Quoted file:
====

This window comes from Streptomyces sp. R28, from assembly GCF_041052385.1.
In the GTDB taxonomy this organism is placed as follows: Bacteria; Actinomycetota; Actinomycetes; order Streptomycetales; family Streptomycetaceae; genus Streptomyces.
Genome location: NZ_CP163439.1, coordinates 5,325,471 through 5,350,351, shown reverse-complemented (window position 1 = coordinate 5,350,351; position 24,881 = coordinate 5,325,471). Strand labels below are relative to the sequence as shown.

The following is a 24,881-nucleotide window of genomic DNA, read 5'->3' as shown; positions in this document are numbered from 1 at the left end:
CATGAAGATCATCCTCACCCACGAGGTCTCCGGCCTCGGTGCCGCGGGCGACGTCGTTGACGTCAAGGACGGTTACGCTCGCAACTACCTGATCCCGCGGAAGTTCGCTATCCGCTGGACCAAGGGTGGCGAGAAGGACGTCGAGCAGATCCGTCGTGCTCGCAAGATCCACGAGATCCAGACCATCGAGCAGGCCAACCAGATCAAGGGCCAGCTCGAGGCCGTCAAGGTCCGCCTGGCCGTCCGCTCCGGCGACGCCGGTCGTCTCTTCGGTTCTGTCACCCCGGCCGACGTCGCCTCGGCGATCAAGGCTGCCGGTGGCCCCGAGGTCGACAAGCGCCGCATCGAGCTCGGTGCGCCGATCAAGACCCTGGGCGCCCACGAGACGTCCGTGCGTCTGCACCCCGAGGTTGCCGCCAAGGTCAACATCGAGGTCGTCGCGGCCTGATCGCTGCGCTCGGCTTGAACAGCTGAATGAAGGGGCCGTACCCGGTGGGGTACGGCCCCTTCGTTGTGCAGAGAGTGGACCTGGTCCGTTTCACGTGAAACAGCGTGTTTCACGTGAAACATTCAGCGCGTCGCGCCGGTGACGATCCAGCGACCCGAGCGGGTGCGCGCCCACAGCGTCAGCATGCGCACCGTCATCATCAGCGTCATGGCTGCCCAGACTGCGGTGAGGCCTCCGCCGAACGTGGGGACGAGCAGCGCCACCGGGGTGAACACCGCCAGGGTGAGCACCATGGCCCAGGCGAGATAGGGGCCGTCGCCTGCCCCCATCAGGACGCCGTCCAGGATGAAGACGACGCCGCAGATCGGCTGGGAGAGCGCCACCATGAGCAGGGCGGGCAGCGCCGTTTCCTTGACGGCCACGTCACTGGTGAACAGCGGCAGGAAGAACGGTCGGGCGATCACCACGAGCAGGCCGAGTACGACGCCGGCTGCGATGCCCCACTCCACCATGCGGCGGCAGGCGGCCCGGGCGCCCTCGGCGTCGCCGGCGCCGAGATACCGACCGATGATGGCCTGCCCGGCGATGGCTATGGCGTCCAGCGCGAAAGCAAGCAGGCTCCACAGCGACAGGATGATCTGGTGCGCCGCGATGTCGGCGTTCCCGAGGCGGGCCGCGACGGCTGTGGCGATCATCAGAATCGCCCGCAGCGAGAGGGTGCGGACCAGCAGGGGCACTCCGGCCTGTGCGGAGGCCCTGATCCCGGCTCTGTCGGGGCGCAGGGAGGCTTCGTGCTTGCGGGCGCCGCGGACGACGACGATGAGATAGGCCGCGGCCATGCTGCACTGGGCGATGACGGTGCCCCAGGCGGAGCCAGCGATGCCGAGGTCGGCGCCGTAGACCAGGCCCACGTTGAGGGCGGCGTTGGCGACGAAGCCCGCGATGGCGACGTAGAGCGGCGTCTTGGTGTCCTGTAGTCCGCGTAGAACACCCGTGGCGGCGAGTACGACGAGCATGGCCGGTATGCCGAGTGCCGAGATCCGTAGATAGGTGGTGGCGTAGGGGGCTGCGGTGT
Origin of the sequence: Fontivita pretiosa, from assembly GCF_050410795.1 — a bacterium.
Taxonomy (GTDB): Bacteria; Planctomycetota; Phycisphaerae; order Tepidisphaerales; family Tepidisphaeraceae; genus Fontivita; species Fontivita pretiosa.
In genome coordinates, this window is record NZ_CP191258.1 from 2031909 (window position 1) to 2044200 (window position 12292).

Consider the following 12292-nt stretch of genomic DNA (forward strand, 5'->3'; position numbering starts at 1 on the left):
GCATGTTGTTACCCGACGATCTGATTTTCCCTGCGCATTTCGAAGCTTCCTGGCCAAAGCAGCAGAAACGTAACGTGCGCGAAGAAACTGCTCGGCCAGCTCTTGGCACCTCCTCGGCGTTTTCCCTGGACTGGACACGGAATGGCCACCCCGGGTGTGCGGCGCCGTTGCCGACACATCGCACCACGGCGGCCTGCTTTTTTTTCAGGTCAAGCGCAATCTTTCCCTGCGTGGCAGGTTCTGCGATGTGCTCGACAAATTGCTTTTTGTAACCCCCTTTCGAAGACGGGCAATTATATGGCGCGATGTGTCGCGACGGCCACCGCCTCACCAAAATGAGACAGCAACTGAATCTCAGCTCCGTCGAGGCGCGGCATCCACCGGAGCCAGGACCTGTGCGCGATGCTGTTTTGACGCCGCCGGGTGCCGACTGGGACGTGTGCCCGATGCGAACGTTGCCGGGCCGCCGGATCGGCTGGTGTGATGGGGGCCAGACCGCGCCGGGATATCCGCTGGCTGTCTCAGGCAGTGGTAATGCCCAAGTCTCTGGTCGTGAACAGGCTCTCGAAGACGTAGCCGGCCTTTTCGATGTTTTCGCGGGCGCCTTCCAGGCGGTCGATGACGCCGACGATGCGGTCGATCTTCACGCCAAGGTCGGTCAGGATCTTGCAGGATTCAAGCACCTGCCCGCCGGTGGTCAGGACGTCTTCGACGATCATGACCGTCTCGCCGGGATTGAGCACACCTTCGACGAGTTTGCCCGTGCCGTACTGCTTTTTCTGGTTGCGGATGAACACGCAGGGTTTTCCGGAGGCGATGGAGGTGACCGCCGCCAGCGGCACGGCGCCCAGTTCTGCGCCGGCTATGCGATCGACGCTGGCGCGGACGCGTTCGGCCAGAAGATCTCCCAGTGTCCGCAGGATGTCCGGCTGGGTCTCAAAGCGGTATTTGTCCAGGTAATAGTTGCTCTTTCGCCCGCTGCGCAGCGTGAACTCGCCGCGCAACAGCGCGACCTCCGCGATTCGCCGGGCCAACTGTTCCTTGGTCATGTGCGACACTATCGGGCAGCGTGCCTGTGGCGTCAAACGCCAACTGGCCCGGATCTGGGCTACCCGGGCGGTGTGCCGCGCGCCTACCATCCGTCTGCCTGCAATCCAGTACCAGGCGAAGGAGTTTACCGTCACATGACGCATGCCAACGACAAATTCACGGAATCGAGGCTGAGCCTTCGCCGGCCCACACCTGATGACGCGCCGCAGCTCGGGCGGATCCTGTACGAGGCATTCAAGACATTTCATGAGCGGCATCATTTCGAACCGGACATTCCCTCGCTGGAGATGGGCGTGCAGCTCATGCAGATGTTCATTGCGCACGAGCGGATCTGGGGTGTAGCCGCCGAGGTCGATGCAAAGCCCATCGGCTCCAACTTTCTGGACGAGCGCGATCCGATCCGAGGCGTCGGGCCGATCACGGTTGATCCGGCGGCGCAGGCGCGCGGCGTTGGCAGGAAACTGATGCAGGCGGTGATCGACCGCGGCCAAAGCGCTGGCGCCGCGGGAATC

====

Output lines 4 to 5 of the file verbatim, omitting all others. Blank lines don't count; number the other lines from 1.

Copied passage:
The following is a 24,881-nucleotide window of genomic DNA, read 5'->3' as shown; positions in this document are numbered from 1 at the left end:
CATGAAGATCATCCTCACCCACGAGGTCTCCGGCCTCGGTGCCGCGGGCGACGTCGTTGACGTCAAGGACGGTTACGCTCGCAACTACCTGATCCCGCGGAAGTTCGCTATCCGCTGGACCAAGGGTGGCGAGAAGGACGTCGAGCAGATCCGTCGTGCTCGCAAGATCCACGAGATCCAGACCATCGAGCAGGCCAACCAGATCAAGGGCCAGCTCGAGGCCGTCAAGGTCCGCCTGGCCGTCCGCTCCGGCGACGCCGGTCGTCTCTTCGGTTCTGTCACCCCGGCCGACGTCGCCTCGGCGATCAAGGCTGCCGGTGGCCCCGAGGTCGACAAGCGCCGCATCGAGCTCGGTGCGCCGATCAAGACCCTGGGCGCCCACGAGACGTCCGTGCGTCTGCACCCCGAGGTTGCCGCCAAGGTCAACATCGAGGTCGTCGCGGCCTGATCGCTGCGCTCGGCTTGAACAGCTGAATGAAGGGGCCGTACCCGGTGGGGTACGGCCCCTTCGTTGTGCAGAGAGTGGACCTGGTCCGTTTCACGTGAAACAGCGTGTTTCACGTGAAACATTCAGCGCGTCGCGCCGGTGACGATCCAGCGACCCGAGCGGGTGCGCGCCCACAGCGTCAGCATGCGCACCGTCATCATCAGCGTCATGGCTGCCCAGACTGCGGTGAGGCCTCCGCCGAACGTGGGGACGAGCAGCGCCACCGGGGTGAACACCGCCAGGGTGAGCACCATGGCCCAGGCGAGATAGGGGCCGTCGCCTGCCCCCATCAGGACGCCGTCCAGGATGAAGACGACGCCGCAGATCGGCTGGGAGAGCGCCACCATGAGCAGGGCGGGCAGCGCCGTTTCCTTGACGGCCACGTCACTGGTGAACAGCGGCAGGAAGAACGGTCGGGCGATCACCACGAGCAGGCCGAGTACGACGCCGGCTGCGATGCCCCACTCCACCATGCGGCGGCAGGCGGCCCGGGCGCCCTCGGCGTCGCCGGCGCCGAGATACCGACCGATGATGGCCTGCCCGGCGATGGCTATGGCGTCCAGCGCGAAAGCAAGCAGGCTCCACAGCGACAGGATGATCTGGTGCGCCGCGATGTCGGCGTTCCCGAGGCGGGCCGCGACGGCTGTGGCGATCATCAGAATCGCCCGCAGCGAGAGGGTGCGGACCAGCAGGGGCACTCCGGCCTGTGCGGAGGCCCTGATCCCGGCTCTGTCGGGGCGCAGGGAGGCTTCGTGCTTGCGGGCGCCGCGGACGACGACGATGAGATAGGCCGCGGCCATGCTGCACTGGGCGATGACGGTGCCCCAGGCGGAGCCAGCGATGCCGAGGTCGGCGCCGTAGACCAGGCCCACGTTGAGGGCGGCGTTGGCGACGAAGCCCGCGATGGCGACGTAGAGCGGCGTCTTGGTGTCCTGTAGTCCGCGTAGAACACCCGTGGCGGCGAGTACGACGAGCATGGCCGGTATGCCGAGTGCCGAGATCCGTAGATAGGTGGTGGCGTAGGGGGCTGCGGTGT